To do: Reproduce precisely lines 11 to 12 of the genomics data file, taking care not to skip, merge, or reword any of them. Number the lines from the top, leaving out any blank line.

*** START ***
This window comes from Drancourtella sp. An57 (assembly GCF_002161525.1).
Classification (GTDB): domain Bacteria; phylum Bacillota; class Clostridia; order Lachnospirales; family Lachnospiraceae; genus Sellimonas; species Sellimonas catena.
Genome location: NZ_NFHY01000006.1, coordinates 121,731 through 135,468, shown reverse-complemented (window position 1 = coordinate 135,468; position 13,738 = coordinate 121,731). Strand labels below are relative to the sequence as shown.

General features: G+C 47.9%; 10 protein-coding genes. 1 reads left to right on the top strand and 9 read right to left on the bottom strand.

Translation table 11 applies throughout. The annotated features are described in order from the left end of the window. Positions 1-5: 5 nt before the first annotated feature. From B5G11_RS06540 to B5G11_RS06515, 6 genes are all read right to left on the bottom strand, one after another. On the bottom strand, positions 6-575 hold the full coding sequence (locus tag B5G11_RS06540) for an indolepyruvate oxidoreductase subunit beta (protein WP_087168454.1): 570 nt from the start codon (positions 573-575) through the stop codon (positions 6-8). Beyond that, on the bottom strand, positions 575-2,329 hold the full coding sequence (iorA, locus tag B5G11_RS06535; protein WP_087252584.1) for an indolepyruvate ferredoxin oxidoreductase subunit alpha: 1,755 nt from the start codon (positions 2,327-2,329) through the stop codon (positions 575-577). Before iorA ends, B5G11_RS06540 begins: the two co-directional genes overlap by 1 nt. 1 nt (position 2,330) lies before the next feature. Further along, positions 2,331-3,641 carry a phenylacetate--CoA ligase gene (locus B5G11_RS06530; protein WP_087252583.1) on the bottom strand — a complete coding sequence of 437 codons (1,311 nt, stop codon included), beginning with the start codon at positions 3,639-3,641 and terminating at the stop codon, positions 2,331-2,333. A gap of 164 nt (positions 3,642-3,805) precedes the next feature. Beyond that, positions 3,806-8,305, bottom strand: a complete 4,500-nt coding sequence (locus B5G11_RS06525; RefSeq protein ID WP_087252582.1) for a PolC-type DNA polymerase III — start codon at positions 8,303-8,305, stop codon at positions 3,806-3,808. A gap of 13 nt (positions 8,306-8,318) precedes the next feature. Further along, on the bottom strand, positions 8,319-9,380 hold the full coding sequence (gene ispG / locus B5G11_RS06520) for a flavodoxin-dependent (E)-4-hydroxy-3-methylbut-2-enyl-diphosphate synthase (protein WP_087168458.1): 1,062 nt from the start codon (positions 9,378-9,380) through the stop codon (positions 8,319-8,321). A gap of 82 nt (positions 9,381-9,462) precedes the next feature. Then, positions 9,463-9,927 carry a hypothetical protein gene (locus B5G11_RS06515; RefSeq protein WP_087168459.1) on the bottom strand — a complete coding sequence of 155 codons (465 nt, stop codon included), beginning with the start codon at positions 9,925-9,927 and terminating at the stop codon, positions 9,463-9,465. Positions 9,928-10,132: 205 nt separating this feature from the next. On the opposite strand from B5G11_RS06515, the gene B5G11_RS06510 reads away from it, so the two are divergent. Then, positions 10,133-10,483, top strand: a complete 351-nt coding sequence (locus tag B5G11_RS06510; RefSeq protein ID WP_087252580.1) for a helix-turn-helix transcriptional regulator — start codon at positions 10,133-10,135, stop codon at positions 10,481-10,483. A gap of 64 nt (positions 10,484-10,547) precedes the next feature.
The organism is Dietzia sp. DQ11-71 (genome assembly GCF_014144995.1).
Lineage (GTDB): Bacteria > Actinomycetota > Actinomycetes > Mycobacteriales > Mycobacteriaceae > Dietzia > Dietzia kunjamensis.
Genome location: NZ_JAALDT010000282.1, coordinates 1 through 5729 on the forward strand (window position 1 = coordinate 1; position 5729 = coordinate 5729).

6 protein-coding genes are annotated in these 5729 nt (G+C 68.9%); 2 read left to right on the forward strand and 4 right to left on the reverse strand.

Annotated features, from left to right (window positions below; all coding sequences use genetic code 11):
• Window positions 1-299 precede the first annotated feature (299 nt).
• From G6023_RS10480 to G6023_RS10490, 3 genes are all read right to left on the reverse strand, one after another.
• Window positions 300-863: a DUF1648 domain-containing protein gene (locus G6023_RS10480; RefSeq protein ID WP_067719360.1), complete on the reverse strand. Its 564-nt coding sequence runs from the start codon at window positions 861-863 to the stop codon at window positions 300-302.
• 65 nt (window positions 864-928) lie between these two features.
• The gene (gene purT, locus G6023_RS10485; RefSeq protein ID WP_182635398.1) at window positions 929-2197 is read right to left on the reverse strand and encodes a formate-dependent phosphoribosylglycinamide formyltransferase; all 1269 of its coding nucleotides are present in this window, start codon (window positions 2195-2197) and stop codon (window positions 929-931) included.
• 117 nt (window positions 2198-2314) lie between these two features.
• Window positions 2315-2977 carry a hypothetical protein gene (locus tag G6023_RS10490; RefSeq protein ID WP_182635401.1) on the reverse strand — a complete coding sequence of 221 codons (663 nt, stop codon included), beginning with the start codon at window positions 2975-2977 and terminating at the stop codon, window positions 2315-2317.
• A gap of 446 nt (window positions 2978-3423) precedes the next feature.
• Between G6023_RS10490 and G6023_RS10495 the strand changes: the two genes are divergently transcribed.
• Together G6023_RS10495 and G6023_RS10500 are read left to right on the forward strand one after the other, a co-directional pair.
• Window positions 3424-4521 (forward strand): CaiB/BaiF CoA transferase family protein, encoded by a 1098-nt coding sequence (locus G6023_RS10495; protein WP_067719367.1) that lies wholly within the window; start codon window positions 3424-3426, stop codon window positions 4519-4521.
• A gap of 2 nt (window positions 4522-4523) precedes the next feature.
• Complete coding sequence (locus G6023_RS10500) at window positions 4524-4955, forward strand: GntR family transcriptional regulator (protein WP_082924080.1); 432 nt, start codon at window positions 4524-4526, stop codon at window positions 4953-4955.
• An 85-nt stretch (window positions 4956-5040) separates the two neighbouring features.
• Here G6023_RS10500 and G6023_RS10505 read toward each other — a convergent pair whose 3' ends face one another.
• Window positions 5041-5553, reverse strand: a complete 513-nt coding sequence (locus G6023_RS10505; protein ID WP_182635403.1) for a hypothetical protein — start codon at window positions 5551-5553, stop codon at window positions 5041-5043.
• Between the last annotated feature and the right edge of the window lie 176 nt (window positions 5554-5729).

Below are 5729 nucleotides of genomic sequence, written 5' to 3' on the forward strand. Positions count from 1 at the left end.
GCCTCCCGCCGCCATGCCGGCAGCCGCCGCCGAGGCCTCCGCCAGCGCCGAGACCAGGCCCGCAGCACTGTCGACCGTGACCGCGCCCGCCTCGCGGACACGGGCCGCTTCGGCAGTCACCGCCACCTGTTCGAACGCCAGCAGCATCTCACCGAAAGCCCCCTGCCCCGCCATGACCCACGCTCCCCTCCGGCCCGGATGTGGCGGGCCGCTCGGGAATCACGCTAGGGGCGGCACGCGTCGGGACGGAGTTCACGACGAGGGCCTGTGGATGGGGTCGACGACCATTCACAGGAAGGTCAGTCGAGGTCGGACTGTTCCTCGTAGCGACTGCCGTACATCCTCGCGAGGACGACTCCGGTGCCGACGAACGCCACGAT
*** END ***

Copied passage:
• Window positions 1-299 precede the first annotated feature (299 nt).
• From G6023_RS10480 to G6023_RS10490, 3 genes are all read right to left on the reverse strand, one after another.